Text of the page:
Conex (a trade name by Teijin Techno Products, Ltd.) as meta-type wholly aromatic polyamide was mixed with a mixed solvent containing dimethylacetamide (DMAc) and tripropylene glycol (TPG) at a weight ratio of 60/40 to a concentration of Conex of 6.0% by weight, thereby producing a coating liquid. Two Meyer bars were disposed to face each other, on which an appropriate amount of the coating liquid was placed. The polyethylene microporous membranes produced in Examples 1 to 5 were each passed through the Meyer bars having the coating liquid placed thereon, thereby coating the coating liquid on both the front and back surfaces of the membranes. The gap between the Meyer bars was 20 μm, and the count of the Meyer bars used was #6 for both the bars. The membranes each were immersed in a coagulation liquid at a weight ratio of water/DMAc/TPG of 50/30/20 at 40° C., and then rinsed with water and dried to form a heat resistant porous layers on both the front and back surfaces of the polyethylene microporous membrane. The properties of the resulting nonaqueous secondary battery separators of Examples 11 to 15 are shown in Table 2.

Comparative Examples 1 to 4

As comparative bases, as shown in Table 1, the polyethylene microporous membrane A for a lithium ion secondary battery separator (Model SV781, produced by Asahi Kasei Chemicals Corporation), B (Model E16MMS, produced by Tonen Chemical Corporation), C (Model F12BMS, produced by Asahi Kasei Chemicals Corporation) and D (Model NR312, produced by Asahi Kasei Chemicals Corporation) were used. The properties of the comparative bases A to D are shown in Table 1. The heat resistant porous layers were formed on both the front and back surfaces of each of the comparative bases A to D in the same manner as in Examples 6 to 10. The gap between the Meyer bars was 30 μm for the comparative bases A and B. The properties of the resulting nonaqueous secondary battery separators of Comparative Examples 1 to 4 are shown in Table 2.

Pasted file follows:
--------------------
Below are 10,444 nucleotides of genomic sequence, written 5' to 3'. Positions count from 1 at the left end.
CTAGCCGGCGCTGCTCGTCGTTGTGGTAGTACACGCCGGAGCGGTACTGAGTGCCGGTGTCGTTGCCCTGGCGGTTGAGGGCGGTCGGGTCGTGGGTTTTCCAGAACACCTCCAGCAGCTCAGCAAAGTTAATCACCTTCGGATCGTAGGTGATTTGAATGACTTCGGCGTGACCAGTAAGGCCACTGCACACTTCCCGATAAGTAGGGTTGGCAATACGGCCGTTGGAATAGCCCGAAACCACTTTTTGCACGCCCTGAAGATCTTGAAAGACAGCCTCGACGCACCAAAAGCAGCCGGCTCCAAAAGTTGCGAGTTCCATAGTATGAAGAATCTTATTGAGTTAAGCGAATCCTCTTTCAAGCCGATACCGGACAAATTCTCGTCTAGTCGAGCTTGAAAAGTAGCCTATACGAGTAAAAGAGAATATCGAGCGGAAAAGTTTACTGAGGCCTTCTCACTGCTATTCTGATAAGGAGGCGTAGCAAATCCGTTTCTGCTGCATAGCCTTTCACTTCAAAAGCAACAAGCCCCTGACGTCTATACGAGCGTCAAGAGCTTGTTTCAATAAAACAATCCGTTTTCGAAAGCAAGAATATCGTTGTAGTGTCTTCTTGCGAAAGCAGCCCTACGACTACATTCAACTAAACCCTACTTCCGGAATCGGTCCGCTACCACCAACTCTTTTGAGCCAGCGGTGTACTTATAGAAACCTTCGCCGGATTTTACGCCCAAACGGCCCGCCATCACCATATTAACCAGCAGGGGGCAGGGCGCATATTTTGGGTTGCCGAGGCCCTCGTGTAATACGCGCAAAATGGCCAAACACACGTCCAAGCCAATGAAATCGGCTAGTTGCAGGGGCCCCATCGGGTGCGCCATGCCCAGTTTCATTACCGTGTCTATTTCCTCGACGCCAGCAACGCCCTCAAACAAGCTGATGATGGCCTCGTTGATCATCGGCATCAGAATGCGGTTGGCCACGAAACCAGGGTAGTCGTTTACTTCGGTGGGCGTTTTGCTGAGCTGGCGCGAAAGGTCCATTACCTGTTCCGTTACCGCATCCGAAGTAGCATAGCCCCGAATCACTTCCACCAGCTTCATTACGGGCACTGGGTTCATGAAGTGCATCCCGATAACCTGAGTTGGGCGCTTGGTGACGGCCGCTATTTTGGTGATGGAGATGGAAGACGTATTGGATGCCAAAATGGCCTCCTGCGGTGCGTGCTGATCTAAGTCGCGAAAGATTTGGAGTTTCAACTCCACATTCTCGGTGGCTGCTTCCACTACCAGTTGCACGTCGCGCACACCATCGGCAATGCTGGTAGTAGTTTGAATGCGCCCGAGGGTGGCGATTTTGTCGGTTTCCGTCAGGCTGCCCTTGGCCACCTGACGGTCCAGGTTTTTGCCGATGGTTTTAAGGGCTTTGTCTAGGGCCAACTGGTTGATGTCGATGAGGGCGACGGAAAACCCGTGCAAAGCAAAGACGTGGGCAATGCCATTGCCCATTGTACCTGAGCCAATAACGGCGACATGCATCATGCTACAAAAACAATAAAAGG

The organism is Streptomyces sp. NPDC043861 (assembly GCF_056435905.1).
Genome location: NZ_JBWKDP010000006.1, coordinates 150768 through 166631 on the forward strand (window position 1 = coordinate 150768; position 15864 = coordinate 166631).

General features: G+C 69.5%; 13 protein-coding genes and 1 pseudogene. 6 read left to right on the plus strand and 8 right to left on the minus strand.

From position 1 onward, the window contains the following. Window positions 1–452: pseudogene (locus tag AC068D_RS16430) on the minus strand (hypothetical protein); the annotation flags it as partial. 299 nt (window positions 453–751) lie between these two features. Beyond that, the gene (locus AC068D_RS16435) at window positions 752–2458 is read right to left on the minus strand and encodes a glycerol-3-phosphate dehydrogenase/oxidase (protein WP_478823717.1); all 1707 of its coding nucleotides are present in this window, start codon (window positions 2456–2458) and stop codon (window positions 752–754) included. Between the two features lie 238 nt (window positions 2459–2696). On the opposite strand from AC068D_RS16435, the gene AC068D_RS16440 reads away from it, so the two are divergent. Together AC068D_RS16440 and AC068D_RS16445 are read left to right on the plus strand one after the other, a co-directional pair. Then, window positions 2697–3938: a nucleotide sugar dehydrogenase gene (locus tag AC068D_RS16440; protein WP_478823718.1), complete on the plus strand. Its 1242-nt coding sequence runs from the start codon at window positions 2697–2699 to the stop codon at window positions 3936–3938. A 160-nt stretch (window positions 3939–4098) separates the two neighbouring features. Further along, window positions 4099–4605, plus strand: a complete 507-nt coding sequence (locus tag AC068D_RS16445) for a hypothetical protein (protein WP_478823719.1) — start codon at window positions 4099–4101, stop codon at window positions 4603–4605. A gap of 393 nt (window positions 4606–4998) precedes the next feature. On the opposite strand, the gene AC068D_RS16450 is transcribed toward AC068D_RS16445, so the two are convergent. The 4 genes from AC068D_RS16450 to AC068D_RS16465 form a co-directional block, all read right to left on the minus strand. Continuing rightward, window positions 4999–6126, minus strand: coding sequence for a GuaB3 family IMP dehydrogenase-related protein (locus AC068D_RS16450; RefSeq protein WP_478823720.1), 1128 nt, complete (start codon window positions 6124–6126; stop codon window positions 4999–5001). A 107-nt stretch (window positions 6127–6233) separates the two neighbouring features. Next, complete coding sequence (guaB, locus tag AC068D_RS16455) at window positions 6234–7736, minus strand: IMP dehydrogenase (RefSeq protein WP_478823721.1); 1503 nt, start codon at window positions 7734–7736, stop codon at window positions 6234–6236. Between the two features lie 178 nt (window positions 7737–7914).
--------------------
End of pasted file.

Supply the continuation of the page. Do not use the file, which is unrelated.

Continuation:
Comparative Examples 5 to 8

The heat resistant porous layers were formed on both the front and back surfaces of each of the comparative bases A to D having the properties shown in Table 1 in the same manner as in Examples 11 to 15. The gap between the Meyer bars was 30 μm for the comparative bases A and B. The properties of the resulting nonaqueous secondary battery separators of Comparative Examples 5 to 8 are shown in Table 2.

TABLE 1 Heat Membrane Y/X contraction Thickness Air permeability resistance (Y) ohm · cm2/ ratio % piercing μm Porosity % (X) sec/100 cc sec/100 cc · μm ohm · cm2 (sec/100 cc) MD TD strength g Example 1 11.5 36 301 26 2.641 8.8 × 10−3 28.3 6.7 380 Example 2 10.5 36 306 29 2.501 8.1 × 10−3 29.2 8.0 393 Example 3 12.0 37 351 29 2.580 7.3 × 10−3 24.9 8.5 475 Example 4 14.7 47 199 14 1.960 9.8 × 10−3 25.5 11.9 511 Example 5 10.9 41 250 23 2.190 8.8 × 10−3 25.7 6.8 344 Comparative 18.0 50 88 5 4.549 5.1 × 10−2 2.3 1.7 340 base A Comparative 16.0 31 421 26 5.101 1.2 × 10−2 4.5 3.4 409 base B Comparative 11.0 33 319 29 3.648 1.1 × 10−2 5.0 3.5 443 base C Comparative 12.0 32 240 20 3.678 1.5 × 10−2 5.4 3.2 302 base D

TABLE 2 Heat Coated Membrane contraction amount Thickness Air permeability resistance ratio % Base g/m2 μm sec/100 cc ohm · cm2 MD TD SD characteristics Example 6 Example 1 10.32 24.5 351 3.711 13.7 17.5 good (144° C.) Example 7 Example 2 11.07 23.8 349 3.610 14.7 18.5 good (145° C.) Example 8 Example 3 7.83 20.8 396 3.745 18.3 21.3 good (145° C.) Example 9 Example 4 8.07 20.5 278 3.200 18.4 20.4 good (147° C.) Example 10 Example 5 10.50 24.1 315 3.543 13.9 18.3 good (145° C.) Example 11 Example 1 2.56 15.6 400 3.834 16.5 23.5 good (144° C.) Example 12 Example 2 2.48 14.7 401 3.795 17.8 24.8 good (145° C.) Example 13 Example 3 2.69 17.0 455 3.855 19.6 22.6 good (146° C.) Example 14 Example 4 2.85 20.3 295 3.254 16.3 22.5 good (147° C.) Example 15 Example 5 2.77 16.2 349 3.612 16.9 22.9 good (145° C.) Comparative Example 1 Comparative base A 12.72 22.8 236 6.857 30.9 4.5 poor * Comparative Example 2 Comparative base B 8.10 21.9 598 6.258 21.8 18.5 good (141° C.) Comparative Example 3 Comparative base C 7.31 16.3 455 5.293 21.2 18.3 good (147° C.) Comparative Example 4 Comparative base D 6.87 19.1 354 5.322 22.0 13.3 good (152° C.) Comparative Example 5 Comparative base A 2.05 21.0 195 6.400 63.8 6.7 poor * Comparative Example 6 Comparative base B 2.50 22.0 622 6.737 27.3 20.0 good (144° C.) Comparative Example 7 Comparative base C 3.02 18.0 467 5.073 20.7 10.1 good (150° C.) Comparative Example 8 Comparative base D 2.40 18.0 399 5.438 22.4 13.4 poor * * Shutdown did not occur.